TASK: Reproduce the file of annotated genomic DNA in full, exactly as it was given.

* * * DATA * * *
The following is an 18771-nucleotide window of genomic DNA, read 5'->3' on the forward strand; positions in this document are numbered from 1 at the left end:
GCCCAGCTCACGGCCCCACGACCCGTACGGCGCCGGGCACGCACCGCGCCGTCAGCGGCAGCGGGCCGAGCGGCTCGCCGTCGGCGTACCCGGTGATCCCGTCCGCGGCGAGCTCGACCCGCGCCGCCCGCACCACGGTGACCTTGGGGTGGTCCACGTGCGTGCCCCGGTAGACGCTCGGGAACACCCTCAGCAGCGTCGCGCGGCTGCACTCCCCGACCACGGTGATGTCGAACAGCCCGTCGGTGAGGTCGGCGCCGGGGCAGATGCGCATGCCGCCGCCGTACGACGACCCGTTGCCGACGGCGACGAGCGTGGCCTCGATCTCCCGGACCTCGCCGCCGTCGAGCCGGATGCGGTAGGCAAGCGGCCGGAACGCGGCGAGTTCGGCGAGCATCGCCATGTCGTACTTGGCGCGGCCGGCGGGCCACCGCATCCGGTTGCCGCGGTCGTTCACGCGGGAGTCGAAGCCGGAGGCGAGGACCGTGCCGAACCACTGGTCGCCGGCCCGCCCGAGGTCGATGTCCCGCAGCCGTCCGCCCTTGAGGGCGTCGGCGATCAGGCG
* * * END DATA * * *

The following is an 18771-nucleotide window of genomic DNA, read 5'->3' on the forward strand; positions in this document are numbered from 1 at the left end:
GCCCAGCTCACGGCCCCACGACCCGTACGGCGCCGGGCACGCACCGCGCCGTCAGCGGCAGCGGGCCGAGCGGCTCGCCGTCGGCGTACCCGGTGATCCCGTCCGCGGCGAGCTCGACCCGCGCCGCCCGCACCACGGTGACCTTGGGGTGGTCCACGTGCGTGCCCCGGTAGACGCTCGGGAACACCCTCAGCAGCGTCGCGCGGCTGCACTCCCCGACCACGGTGATGTCGAACAGCCCGTCGGTGAGGTCGGCGCCGGGGCAGATGCGCATGCCGCCGCCGTACGACGACCCGTTGCCGACGGCGACGAGCGTGGCCTCGATCTCCCGGACCTCGCCGCCGTCGAGCCGGATGCGGTAGGCAAGCGGCCGGAACGCGGCGAGTTCGGCGAGCATCGCCATGTCGTACTTGGCGCGGCCGGCGGGCCACCGCATCCGGTTGCCGCGGTCGTTCACGCGGGAGTCGAAGCCGGAGGCGAGGACCGTGCCGAACCACTGGTCGCCGGCCCGCCCGAGGTCGATGTCCCGCAGCCGTCCGCCCTTGAGGGCGTCGGCGATCAGGCG